Energy efficiency improvements will have saved 620 billion kWh between 2010 and 2020, according to results of a new study of data center energy use by the US government. The researchers expect total US data center energy consumption to grow by 4 percent between now and 2020 – they predict the same growth rate over the next five years as it was over the last five years – reaching about 73 billion kWh.

Like power, cooling must be a big consideration in the digital-era data center age. Data centers are increasing density; and cooling is critical to keep operations running efficiently. The AFCOM State of the Data Center report discussed, when we look at cooling, more than 58% indicated that they currently run, and will continue to run at least N+1 redundant cooling systems. Both today, and three years from now – 18% will operate an N+2 cooling redundancy architecture.

Creating Cooling Efficiencies (Then vs. Now)

During the 90’s and mid-2000s, designers and operators worried about the ability of air-cooling technologies to cool increasingly power hungry servers. With design densities approaching or exceeding 5 kilowatts (kW) per cabinet, some believed that operators would have to resort to technologies such as rear-door heat exchangers and other kinds of in-row cooling to keep up with the increasing densities.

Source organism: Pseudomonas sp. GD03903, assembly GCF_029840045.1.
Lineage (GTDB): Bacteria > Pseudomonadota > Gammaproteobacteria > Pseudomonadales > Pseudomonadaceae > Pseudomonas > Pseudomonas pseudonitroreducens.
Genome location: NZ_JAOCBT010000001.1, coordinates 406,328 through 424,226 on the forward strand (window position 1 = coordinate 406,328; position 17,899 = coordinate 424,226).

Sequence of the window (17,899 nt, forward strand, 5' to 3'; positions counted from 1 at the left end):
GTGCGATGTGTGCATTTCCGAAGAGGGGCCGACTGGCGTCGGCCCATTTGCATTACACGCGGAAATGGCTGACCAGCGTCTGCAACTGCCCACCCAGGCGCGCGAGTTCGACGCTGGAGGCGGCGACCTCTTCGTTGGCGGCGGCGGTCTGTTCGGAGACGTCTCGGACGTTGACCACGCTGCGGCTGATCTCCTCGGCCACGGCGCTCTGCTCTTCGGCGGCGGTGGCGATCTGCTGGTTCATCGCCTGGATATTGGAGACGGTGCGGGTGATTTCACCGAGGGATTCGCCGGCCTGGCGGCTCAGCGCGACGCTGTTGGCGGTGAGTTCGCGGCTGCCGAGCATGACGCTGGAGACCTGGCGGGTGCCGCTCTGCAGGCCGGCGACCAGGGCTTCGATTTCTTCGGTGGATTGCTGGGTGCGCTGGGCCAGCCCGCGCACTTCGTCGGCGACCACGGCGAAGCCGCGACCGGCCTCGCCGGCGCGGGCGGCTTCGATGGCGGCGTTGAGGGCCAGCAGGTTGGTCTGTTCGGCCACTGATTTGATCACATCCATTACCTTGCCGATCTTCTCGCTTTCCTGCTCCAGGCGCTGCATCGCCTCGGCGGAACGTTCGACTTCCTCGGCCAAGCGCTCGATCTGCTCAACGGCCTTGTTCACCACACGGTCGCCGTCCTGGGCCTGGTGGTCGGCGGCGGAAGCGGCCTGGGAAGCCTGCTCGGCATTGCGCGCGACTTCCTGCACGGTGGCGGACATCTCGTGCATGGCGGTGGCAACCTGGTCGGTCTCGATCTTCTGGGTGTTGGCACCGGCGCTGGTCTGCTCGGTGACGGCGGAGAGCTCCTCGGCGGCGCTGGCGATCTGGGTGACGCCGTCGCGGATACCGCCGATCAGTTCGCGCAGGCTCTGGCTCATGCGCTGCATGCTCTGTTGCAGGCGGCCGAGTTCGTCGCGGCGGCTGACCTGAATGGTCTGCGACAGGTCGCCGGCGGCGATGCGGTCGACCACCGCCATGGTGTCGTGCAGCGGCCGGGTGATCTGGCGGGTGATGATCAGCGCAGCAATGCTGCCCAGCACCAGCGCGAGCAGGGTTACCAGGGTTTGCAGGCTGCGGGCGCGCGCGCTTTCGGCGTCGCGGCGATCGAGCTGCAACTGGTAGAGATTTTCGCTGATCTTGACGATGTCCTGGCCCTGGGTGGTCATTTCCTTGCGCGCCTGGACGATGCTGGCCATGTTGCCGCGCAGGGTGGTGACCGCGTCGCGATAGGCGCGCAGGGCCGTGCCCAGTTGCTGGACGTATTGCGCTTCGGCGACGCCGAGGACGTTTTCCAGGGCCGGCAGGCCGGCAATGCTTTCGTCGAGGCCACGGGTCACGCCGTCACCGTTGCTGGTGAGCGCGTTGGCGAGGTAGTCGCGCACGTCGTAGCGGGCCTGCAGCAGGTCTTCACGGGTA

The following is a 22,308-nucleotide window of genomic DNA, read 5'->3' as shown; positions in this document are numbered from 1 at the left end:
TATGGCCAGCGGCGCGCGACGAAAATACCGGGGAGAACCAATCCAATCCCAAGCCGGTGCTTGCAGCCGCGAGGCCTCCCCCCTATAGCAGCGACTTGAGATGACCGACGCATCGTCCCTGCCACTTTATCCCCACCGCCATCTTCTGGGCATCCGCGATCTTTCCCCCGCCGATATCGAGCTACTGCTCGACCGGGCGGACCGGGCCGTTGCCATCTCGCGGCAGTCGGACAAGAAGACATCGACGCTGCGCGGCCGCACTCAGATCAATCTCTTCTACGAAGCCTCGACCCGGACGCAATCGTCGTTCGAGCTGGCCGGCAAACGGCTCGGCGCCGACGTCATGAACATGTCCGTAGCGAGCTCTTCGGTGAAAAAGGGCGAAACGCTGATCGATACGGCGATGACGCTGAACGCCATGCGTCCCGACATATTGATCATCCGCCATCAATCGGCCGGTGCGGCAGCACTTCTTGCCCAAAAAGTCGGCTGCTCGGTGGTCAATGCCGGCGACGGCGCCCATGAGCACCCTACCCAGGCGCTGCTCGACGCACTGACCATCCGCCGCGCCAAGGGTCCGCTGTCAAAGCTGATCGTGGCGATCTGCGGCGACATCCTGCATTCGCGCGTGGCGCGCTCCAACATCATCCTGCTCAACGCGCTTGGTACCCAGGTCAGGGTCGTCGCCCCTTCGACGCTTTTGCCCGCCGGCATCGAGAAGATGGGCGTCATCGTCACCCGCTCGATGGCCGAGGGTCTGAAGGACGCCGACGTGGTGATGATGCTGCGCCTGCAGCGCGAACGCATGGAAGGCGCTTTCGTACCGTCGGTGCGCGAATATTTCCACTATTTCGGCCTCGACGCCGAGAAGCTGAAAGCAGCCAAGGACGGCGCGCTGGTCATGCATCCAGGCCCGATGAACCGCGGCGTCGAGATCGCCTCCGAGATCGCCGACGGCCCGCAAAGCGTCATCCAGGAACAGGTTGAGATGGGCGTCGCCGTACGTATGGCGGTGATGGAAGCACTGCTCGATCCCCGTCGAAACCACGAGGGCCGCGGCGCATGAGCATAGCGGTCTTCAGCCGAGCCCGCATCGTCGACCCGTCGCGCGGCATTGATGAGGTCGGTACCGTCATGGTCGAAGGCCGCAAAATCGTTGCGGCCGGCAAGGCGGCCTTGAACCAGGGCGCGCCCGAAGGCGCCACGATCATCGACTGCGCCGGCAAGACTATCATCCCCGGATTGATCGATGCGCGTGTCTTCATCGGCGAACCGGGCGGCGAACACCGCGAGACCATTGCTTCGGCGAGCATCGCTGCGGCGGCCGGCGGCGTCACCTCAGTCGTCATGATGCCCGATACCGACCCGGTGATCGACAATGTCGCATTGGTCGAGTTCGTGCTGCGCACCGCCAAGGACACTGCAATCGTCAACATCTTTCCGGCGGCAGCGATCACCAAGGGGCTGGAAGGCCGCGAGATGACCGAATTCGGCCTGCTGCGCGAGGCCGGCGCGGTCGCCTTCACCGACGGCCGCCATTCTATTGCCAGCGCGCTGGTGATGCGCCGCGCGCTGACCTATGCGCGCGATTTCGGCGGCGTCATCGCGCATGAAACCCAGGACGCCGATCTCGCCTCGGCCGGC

Still, for decades, computer rooms and data centers utilized raised floor systems to deliver cold air to servers. Cold air from a computer room air conditioner (CRAC) or computer room air handler (CRAH) pressurized the space below the raised floor. Perforated tiles provided a means for the cold air to leave the plenum and enter the main space—ideally in front of server intakes. After passing through the server, the heated air returned to the CRAC/CRAH to be cooled, usually after mixing with the cold air.

For many years, this system was the most common design for computer rooms, data centers and server cooling design. In fact, it is still employed today. But, how effective is it for next-generation workloads and server designs?

When it comes to server cooling – the concept is very simply. Heat must be removed from the vicinity of the server and IT equipment electrical components to avoid overheating the components. Simply put, if a server gets too hot, onboard logic will turn it off to avoid damage to the server.

But, it’s not just heat you have worry about. Some big data and analytics servers are highly sensitive and can actually be impacting by particle contamination. Still, in addition to the threats posed by physical particulate contamination, there are threats related to gaseous contamination. Certain gases can be corrosive to electronic components.

These types of “legacy” cooling systems will certainly still have their place in the data center. However, it goes without saying that new types of workloads simply require a new way to cool the servers they operate on.

Data Center Cooling Efficiency – Designing for Tomorrow